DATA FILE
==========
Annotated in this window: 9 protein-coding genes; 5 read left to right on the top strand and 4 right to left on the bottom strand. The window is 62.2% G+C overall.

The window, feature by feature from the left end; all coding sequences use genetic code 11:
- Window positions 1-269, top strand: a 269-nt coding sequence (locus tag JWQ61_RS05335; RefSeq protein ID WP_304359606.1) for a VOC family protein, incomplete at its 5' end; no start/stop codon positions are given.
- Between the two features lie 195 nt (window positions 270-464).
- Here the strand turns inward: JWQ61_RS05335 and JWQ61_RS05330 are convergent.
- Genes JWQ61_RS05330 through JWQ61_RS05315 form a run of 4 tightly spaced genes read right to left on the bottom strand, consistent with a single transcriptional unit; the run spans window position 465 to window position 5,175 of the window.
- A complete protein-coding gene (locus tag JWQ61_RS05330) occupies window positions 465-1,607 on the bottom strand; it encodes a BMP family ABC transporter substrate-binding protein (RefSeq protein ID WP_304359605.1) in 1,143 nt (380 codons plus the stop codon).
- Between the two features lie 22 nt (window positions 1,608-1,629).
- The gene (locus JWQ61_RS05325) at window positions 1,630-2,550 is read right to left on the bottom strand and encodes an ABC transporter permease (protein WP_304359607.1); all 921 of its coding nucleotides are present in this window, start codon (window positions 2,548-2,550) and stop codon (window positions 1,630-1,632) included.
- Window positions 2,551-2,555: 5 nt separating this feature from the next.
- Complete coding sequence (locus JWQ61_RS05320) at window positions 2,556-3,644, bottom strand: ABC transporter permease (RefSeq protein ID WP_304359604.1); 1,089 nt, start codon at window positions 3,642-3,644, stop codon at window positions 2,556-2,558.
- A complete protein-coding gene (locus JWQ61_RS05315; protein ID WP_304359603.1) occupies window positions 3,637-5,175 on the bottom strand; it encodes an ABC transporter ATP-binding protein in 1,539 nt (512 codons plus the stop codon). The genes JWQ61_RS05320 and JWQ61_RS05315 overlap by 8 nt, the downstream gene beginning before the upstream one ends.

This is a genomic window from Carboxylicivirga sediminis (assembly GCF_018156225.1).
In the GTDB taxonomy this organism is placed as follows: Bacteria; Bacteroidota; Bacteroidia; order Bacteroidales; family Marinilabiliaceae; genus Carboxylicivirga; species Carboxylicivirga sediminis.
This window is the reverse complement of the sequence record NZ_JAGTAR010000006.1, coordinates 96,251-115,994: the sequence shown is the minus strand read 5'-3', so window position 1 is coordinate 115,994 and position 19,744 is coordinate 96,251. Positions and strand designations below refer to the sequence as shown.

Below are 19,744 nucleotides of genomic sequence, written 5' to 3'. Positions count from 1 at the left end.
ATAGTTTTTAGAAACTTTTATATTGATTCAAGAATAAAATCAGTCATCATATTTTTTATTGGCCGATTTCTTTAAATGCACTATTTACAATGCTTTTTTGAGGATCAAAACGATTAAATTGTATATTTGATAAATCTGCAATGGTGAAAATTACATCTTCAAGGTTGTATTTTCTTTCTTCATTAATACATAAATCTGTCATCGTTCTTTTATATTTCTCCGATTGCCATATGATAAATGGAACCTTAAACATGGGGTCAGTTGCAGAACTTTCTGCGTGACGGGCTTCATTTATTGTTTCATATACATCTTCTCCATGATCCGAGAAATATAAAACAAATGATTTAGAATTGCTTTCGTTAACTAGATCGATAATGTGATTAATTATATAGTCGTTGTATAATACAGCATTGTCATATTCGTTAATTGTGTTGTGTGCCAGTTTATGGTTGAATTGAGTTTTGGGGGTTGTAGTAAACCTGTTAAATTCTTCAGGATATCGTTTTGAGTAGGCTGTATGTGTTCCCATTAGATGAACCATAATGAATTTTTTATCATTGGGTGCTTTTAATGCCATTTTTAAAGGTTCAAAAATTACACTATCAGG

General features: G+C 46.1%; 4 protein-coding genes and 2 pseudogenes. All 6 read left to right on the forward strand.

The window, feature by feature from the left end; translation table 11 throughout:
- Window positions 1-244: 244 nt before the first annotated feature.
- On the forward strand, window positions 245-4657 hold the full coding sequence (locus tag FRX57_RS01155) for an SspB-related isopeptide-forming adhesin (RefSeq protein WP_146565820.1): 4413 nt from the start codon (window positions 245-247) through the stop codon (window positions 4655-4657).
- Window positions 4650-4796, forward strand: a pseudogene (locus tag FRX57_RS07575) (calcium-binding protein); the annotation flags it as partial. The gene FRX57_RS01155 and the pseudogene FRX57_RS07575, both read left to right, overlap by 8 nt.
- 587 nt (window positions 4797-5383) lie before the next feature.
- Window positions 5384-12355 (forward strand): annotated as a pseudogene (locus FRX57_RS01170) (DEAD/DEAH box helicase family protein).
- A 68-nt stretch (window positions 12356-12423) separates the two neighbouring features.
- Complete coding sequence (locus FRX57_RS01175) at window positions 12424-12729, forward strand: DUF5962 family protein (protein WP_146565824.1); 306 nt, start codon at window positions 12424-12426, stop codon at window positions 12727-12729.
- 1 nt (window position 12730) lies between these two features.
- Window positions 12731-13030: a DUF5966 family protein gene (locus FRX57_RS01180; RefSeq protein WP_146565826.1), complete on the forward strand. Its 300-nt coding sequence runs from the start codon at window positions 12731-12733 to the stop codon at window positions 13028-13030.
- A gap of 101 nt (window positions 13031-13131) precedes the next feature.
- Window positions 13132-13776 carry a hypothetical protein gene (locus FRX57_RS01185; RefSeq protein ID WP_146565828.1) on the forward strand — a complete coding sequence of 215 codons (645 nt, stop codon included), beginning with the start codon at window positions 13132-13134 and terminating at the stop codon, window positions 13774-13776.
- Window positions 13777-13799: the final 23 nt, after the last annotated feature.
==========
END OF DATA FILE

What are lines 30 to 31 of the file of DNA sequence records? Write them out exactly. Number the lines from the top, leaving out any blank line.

- Window positions 13132-13776 carry a hypothetical protein gene (locus FRX57_RS01185; RefSeq protein ID WP_146565828.1) on the forward strand — a complete coding sequence of 215 codons (645 nt, stop codon included), beginning with the start codon at window positions 13132-13134 and terminating at the stop codon, window positions 13774-13776.
- Window positions 13777-13799: the final 23 nt, after the last annotated feature.